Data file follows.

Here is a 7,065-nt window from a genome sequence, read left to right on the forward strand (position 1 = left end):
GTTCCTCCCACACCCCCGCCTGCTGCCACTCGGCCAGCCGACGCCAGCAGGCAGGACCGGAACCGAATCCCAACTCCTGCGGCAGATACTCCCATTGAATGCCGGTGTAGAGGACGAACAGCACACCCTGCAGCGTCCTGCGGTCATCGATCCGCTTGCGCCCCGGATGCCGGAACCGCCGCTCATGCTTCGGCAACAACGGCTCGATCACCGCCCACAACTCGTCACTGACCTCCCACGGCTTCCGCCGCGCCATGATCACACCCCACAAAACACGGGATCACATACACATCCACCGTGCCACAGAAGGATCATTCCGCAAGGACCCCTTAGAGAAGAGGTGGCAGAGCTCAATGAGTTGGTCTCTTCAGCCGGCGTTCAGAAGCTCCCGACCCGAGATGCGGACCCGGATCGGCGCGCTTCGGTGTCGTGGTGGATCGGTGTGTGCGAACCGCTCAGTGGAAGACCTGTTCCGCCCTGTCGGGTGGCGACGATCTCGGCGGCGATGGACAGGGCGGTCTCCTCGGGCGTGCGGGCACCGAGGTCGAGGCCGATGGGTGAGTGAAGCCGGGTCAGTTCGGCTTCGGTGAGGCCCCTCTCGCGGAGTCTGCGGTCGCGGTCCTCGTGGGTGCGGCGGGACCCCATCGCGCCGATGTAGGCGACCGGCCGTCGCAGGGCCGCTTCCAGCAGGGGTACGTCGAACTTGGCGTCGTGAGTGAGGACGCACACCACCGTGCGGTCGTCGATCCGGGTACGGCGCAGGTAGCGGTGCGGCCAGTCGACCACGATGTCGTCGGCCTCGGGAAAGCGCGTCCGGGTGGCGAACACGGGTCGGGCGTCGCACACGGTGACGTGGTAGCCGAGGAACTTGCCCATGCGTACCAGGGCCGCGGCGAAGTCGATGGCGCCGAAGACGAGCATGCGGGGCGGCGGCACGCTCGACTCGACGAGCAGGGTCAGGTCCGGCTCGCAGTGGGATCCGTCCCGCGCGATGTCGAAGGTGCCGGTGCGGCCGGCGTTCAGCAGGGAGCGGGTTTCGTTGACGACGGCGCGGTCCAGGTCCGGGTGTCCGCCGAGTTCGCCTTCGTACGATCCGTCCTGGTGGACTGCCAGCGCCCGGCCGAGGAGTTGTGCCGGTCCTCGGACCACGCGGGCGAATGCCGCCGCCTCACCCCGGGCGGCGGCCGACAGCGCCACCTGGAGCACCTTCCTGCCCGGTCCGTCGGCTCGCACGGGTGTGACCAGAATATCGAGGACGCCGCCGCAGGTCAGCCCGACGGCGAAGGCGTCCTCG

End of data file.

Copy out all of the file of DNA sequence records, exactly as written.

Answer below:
Here is a 7,065-nt window from a genome sequence, read left to right on the forward strand (position 1 = left end):
GTTCCTCCCACACCCCCGCCTGCTGCCACTCGGCCAGCCGACGCCAGCAGGCAGGACCGGAACCGAATCCCAACTCCTGCGGCAGATACTCCCATTGAATGCCGGTGTAGAGGACGAACAGCACACCCTGCAGCGTCCTGCGGTCATCGATCCGCTTGCGCCCCGGATGCCGGAACCGCCGCTCATGCTTCGGCAACAACGGCTCGATCACCGCCCACAACTCGTCACTGACCTCCCACGGCTTCCGCCGCGCCATGATCACACCCCACAAAACACGGGATCACATACACATCCACCGTGCCACAGAAGGATCATTCCGCAAGGACCCCTTAGAGAAGAGGTGGCAGAGCTCAATGAGTTGGTCTCTTCAGCCGGCGTTCAGAAGCTCCCGACCCGAGATGCGGACCCGGATCGGCGCGCTTCGGTGTCGTGGTGGATCGGTGTGTGCGAACCGCTCAGTGGAAGACCTGTTCCGCCCTGTCGGGTGGCGACGATCTCGGCGGCGATGGACAGGGCGGTCTCCTCGGGCGTGCGGGCACCGAGGTCGAGGCCGATGGGTGAGTGAAGCCGGGTCAGTTCGGCTTCGGTGAGGCCCCTCTCGCGGAGTCTGCGGTCGCGGTCCTCGTGGGTGCGGCGGGACCCCATCGCGCCGATGTAGGCGACCGGCCGTCGCAGGGCCGCTTCCAGCAGGGGTACGTCGAACTTGGCGTCGTGAGTGAGGACGCACACCACCGTGCGGTCGTCGATCCGGGTACGGCGCAGGTAGCGGTGCGGCCAGTCGACCACGATGTCGTCGGCCTCGGGAAAGCGCGTCCGGGTGGCGAACACGGGTCGGGCGTCGCACACGGTGACGTGGTAGCCGAGGAACTTGCCCATGCGTACCAGGGCCGCGGCGAAGTCGATGGCGCCGAAGACGAGCATGCGGGGCGGCGGCACGCTCGACTCGACGAGCAGGGTCAGGTCCGGCTCGCAGTGGGATCCGTCCCGCGCGATGTCGAAGGTGCCGGTGCGGCCGGCGTTCAGCAGGGAGCGGGTTTCGTTGACGACGGCGCGGTCCAGGTCCGGGTGTCCGCCGAGTTCGCCTTCGTACGATCCGTCCTGGTGGACTGCCAGCGCCCGGCCGAGGAGTTGTGCCGGTCCTCGGACCACGCGGGCGAATGCCGCCGCCTCACCCCGGGCGGCGGCCGACAGCGCCACCTGGAGCACCTTCCTGCCCGGTCCGTCGGCTCGCACGGGTGTGACCAGAATATCGAGGACGCCGCCGCAGGTCAGCCCGACGGCGAAGGCGTCCTCG